Blog Post

Taking Asthma Research from Discovery to Delivery – the CHAMPS Project

January 31, 2020

Ryan BaileyRyan Bailey, MA, is a Project Coordinator and Business Analyst at Rho. He has over 10 years of experience conducting multicenter asthma research studies, including the Inner City Asthma Consortium (ICAC) and the Community Healthcare for Asthma Management and Prevention of Symptoms (CHAMPS) project. Ryan also coordinates Rho’s Center for Applied Data Visualization, which develops novel data visualizations and statistical graphics for use in clinical trials.

How can we ensure that successful clinical trial interventions will lead to long-term improvements in healthcare?  Novel research and information dissemination projects like the CHAMPS program offer promise for bridging the gap between clinical trials and health practice.

How can we ensure that successful clinical trial interventions will lead to long-term improvements in healthcare?

If we’re honest, clinical researchers often fail to give this question the attention it deserves. To be fair, we have many urgent questions that press for our time and focus instead. Do we have the best trial design? Can we recruit the study population in question? Are we taking the proper safety precautions? Is the intervention efficacious? These are important questions in their own right, but what happens when the trial is over?

For many interventions, the answer is depressing. Despite demonstrating efficacy, evidence-based interventions are too often sparsely disseminated and poorly adopted. This problem has been dubbed the “discovery-delivery gap”1. The crisis of conscience for researchers is obvious – what good is an efficacious trial if it never leads to sustained improvements in healthcare?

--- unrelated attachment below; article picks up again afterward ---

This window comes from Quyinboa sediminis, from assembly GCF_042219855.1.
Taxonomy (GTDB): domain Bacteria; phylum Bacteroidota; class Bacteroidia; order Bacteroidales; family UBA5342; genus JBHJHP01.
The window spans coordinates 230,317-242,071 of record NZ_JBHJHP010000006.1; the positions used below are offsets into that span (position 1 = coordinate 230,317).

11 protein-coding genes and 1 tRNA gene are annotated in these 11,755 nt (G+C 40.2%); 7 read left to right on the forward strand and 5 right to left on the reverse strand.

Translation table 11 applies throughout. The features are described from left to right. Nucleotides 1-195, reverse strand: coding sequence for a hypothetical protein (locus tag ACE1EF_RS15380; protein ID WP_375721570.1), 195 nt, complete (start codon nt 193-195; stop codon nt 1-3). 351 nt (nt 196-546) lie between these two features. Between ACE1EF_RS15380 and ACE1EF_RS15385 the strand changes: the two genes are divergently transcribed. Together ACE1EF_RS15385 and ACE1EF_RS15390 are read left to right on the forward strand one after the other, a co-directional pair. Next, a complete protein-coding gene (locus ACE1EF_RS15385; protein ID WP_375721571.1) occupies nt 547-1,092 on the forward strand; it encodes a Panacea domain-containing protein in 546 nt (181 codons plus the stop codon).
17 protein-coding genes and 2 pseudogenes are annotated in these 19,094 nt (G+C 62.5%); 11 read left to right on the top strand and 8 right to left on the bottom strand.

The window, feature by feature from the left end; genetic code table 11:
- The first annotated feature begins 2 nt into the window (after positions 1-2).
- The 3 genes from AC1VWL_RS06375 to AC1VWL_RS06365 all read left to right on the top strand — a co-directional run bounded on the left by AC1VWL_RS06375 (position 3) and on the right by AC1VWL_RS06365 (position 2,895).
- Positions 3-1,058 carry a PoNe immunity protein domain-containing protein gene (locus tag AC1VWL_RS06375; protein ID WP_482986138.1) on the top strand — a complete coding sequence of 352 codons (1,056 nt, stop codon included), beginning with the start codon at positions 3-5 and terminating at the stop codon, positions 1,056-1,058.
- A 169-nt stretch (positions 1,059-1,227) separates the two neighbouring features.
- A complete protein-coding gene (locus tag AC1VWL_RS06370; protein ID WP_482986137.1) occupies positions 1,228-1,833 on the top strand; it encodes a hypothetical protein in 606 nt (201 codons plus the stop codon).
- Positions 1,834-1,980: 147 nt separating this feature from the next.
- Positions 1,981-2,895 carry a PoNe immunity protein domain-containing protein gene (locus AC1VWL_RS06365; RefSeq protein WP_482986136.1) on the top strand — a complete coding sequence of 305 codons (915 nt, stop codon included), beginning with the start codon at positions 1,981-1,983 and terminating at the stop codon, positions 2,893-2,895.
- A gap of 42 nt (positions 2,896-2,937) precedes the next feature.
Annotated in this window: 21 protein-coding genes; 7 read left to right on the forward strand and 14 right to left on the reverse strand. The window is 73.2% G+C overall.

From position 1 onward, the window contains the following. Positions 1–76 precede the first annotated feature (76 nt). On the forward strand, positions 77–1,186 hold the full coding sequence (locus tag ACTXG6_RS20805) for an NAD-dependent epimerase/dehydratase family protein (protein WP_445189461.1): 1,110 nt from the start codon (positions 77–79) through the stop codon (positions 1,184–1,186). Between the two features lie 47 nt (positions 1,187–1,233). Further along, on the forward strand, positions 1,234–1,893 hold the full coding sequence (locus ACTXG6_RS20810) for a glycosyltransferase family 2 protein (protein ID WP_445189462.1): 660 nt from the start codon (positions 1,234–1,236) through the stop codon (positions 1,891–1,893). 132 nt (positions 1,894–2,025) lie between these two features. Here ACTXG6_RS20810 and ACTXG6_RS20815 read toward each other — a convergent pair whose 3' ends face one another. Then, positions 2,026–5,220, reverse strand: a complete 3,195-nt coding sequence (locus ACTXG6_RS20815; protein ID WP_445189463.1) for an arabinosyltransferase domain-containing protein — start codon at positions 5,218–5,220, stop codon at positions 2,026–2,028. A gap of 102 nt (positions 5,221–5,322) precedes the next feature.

Fortunately, research and advocacy groups are seeking to overcome this disconnect. In particular, the fields of Implementation Science and Translational Research are concerned with taking the discoveries of clinical trials and basic science research and translating them into everyday health practice. Rho has spent the past 5 years contributing to one such translational project, the Community Healthcare and Asthma Management for the Prevention of Symptoms or “CHAMPS” program, which was funded by the Merck Childhood Asthma Network.

CHAMPS was founded on 25 years of established asthma research that began with two landmark clinical trials for asthma – the National Cooperative Inner City Asthma Study (NCICAS) in the early 1990s and the Inner City Asthma Study (ICAS) in the late 1990s. Both clinical trials demonstrated strong results for their asthma interventions. The objective of CHAMPS was twofold:

1.  test whether the efficacious clinical trial interventions could be adopted and implemented in the “real world” setting of federally qualified health clinics (FQHCs)

2.  provide resources that other health practices could use to implement CHAMPS within their centers

After replicating the effectiveness of the clinical trials in the FQHC setting, the CHAMPS team turned its attention to share the procedural knowledge of the intervention with the public.

In November of this year, in partnership with the EPA, the CHAMPS team released a series of publicly-accessible web-based resources on the EPA-supported website: The CHAMPS materials on the site are designed to equip any health practice to conduct the CHAMPS asthma counselor intervention, and include short eLearning videos, educational handouts, a library of supporting asthma research, and a detailed procedural manual. The CHAMPS resources are all available at:

CHAMPS represents an important step in overcoming the discovery-delivery gap – first, by taking the pragmatic step of replicating the findings of the clinical trials in the less controlled environment of primary health clinics, and second, by making a concerted effort to share the “how-to” resources that will equip any health provider with the knowledge needed to implement an effective asthma intervention in their practice.

1Kerner, J.F. (2006). Knowledge translation versus knowledge integration: A “funder’s” perspective. Journal of Continuing Education in the Health Professions, 26, 72-80.